Meg Marco for Consumerist, on Apple’s updated section on location data in its privacy policy:

Apple updated its privacy policy today, with an important, and dare we say creepy new paragraph about location information.

Here’s the text of Apple’s updated location privacy policy:

To provide location-based services on Apple products, Apple and our partners and licensees may collect, use, and share precise location data, including the real-time geographic location of your Apple computer or device. This location data is collected anonymously in a form that does not personally identify you and is used by Apple and our partners and licensees to provide and improve location-based products and services. For example, we may share geographic location with application providers when you opt in to their location services.

Some location-based services offered by Apple, such as the MobileMe “Find My iPhone” feature, require your personal information for the feature to work.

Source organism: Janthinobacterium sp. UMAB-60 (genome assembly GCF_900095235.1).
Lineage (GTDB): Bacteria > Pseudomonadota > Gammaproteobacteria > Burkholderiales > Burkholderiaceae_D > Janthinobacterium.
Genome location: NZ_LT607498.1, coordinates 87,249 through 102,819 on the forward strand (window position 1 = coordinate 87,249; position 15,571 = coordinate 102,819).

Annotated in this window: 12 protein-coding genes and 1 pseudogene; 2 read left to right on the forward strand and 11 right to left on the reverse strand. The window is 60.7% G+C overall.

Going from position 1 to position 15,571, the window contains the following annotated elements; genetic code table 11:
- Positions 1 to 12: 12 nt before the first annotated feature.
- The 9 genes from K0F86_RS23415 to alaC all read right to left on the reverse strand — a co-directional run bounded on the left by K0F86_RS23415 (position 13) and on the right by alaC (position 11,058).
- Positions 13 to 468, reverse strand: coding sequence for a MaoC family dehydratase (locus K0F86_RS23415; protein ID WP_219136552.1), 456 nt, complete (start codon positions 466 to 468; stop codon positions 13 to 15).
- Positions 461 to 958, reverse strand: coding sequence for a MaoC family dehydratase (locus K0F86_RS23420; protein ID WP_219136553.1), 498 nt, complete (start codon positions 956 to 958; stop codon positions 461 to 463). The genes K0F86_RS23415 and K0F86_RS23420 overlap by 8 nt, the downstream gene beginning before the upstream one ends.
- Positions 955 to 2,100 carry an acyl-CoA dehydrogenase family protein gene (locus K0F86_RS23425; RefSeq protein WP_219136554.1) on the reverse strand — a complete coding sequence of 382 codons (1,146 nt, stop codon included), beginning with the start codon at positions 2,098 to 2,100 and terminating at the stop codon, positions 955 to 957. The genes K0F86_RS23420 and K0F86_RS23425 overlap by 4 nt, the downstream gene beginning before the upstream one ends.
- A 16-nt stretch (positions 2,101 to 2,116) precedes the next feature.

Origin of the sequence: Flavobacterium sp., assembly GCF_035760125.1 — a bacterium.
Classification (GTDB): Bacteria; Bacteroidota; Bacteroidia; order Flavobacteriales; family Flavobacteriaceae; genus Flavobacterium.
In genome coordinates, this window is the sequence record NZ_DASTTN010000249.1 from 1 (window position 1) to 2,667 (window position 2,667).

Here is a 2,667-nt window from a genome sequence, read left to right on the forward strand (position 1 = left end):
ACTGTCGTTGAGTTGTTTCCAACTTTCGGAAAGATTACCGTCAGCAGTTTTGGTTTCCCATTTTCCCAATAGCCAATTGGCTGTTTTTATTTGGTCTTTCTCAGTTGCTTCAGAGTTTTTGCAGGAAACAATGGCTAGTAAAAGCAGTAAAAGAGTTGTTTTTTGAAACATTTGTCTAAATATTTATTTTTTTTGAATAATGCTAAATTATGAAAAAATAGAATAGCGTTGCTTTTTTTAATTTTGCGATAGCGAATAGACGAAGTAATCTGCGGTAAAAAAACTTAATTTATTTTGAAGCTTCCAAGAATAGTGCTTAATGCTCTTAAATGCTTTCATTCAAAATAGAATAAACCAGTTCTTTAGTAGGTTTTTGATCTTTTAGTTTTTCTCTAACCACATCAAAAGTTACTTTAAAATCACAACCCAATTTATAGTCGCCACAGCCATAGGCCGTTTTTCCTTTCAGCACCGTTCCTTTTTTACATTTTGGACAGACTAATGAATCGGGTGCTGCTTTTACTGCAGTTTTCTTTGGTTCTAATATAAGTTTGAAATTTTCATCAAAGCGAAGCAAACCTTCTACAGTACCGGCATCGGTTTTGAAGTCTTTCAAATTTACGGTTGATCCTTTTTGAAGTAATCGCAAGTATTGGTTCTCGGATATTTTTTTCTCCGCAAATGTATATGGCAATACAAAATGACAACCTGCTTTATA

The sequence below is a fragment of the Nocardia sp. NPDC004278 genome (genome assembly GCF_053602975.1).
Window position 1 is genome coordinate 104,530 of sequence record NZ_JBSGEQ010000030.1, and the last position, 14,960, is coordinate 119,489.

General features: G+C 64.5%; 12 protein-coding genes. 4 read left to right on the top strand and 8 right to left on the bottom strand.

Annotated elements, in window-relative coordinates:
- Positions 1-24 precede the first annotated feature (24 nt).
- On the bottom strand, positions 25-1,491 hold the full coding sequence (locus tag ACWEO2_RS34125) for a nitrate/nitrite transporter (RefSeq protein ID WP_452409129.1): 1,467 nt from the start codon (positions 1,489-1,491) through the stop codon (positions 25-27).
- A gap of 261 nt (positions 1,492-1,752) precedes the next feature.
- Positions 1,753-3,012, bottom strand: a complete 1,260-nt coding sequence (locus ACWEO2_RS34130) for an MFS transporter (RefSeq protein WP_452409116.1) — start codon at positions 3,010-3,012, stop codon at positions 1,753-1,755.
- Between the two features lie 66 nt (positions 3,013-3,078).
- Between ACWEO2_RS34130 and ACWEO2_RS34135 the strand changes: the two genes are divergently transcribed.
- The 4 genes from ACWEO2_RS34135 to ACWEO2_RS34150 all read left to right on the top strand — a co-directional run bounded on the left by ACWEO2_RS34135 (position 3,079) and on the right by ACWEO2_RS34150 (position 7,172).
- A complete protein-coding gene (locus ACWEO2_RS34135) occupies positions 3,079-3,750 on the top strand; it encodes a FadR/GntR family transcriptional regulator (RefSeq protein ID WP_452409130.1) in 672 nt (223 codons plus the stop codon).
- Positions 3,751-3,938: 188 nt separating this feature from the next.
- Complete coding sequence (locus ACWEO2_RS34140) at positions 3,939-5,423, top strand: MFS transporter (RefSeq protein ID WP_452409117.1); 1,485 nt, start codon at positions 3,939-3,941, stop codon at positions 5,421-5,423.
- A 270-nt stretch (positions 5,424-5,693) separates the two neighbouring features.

How is this “creepy”? Location data on iOS is always explicitly opt-in. You, the user, must grant applications explicit permission to access location data — including Apple’s own system apps. This policy spells out what happens when you do grant this permission. Whenever location data is being accessed, you get an indicator in the status bar. And in Settings → General → Location Services you get a listing of every app with location privileges, the ability to turn it off, and an indicator for each app that has accessed your location within the last 24 hours.

Wednesday, 23 June 2010